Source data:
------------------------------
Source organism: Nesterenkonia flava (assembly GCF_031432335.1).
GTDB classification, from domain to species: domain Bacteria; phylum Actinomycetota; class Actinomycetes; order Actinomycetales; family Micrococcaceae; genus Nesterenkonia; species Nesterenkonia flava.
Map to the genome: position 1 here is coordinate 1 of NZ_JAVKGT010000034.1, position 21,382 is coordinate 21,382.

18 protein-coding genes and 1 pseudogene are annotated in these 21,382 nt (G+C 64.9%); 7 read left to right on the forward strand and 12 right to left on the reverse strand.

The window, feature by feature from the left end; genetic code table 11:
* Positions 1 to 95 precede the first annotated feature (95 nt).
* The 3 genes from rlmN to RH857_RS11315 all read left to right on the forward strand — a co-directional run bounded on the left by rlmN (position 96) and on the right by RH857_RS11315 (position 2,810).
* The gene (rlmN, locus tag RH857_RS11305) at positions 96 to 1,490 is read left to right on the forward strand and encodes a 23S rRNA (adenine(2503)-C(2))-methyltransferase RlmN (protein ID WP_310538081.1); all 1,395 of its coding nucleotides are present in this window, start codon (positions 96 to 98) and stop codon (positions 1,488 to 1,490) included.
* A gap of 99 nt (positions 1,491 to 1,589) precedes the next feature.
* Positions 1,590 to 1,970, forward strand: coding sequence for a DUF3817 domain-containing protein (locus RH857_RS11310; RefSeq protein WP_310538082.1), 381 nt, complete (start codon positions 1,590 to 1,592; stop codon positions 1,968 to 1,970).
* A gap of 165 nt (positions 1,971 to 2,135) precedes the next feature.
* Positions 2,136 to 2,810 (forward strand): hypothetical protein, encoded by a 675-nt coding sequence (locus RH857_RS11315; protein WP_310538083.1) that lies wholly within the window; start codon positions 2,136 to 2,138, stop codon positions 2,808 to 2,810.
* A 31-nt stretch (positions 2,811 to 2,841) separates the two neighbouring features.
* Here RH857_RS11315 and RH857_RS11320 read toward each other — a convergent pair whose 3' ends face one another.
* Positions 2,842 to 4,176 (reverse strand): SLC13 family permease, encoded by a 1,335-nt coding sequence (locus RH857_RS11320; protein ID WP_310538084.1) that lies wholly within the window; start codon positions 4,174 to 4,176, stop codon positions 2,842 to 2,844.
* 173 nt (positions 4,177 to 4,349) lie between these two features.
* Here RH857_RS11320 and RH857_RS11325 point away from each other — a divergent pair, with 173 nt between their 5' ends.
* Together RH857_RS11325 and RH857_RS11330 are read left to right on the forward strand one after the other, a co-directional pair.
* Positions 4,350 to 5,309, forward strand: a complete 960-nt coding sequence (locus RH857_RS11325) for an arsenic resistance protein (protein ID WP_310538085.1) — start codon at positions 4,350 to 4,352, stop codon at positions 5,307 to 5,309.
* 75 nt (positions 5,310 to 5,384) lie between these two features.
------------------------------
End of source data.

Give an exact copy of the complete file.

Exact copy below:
Source organism: Nesterenkonia flava (assembly GCF_031432335.1).
GTDB classification, from domain to species: domain Bacteria; phylum Actinomycetota; class Actinomycetes; order Actinomycetales; family Micrococcaceae; genus Nesterenkonia; species Nesterenkonia flava.
Map to the genome: position 1 here is coordinate 1 of NZ_JAVKGT010000034.1, position 21,382 is coordinate 21,382.

18 protein-coding genes and 1 pseudogene are annotated in these 21,382 nt (G+C 64.9%); 7 read left to right on the forward strand and 12 right to left on the reverse strand.

The window, feature by feature from the left end; genetic code table 11:
* Positions 1 to 95 precede the first annotated feature (95 nt).
* The 3 genes from rlmN to RH857_RS11315 all read left to right on the forward strand — a co-directional run bounded on the left by rlmN (position 96) and on the right by RH857_RS11315 (position 2,810).
* The gene (rlmN, locus tag RH857_RS11305) at positions 96 to 1,490 is read left to right on the forward strand and encodes a 23S rRNA (adenine(2503)-C(2))-methyltransferase RlmN (protein ID WP_310538081.1); all 1,395 of its coding nucleotides are present in this window, start codon (positions 96 to 98) and stop codon (positions 1,488 to 1,490) included.
* A gap of 99 nt (positions 1,491 to 1,589) precedes the next feature.
* Positions 1,590 to 1,970, forward strand: coding sequence for a DUF3817 domain-containing protein (locus RH857_RS11310; RefSeq protein WP_310538082.1), 381 nt, complete (start codon positions 1,590 to 1,592; stop codon positions 1,968 to 1,970).
* A gap of 165 nt (positions 1,971 to 2,135) precedes the next feature.
* Positions 2,136 to 2,810 (forward strand): hypothetical protein, encoded by a 675-nt coding sequence (locus RH857_RS11315; protein WP_310538083.1) that lies wholly within the window; start codon positions 2,136 to 2,138, stop codon positions 2,808 to 2,810.
* A 31-nt stretch (positions 2,811 to 2,841) separates the two neighbouring features.
* Here RH857_RS11315 and RH857_RS11320 read toward each other — a convergent pair whose 3' ends face one another.
* Positions 2,842 to 4,176 (reverse strand): SLC13 family permease, encoded by a 1,335-nt coding sequence (locus RH857_RS11320; protein ID WP_310538084.1) that lies wholly within the window; start codon positions 4,174 to 4,176, stop codon positions 2,842 to 2,844.
* 173 nt (positions 4,177 to 4,349) lie between these two features.
* Here RH857_RS11320 and RH857_RS11325 point away from each other — a divergent pair, with 173 nt between their 5' ends.
* Together RH857_RS11325 and RH857_RS11330 are read left to right on the forward strand one after the other, a co-directional pair.
* Positions 4,350 to 5,309, forward strand: a complete 960-nt coding sequence (locus RH857_RS11325) for an arsenic resistance protein (protein ID WP_310538085.1) — start codon at positions 4,350 to 4,352, stop codon at positions 5,307 to 5,309.
* 75 nt (positions 5,310 to 5,384) lie between these two features.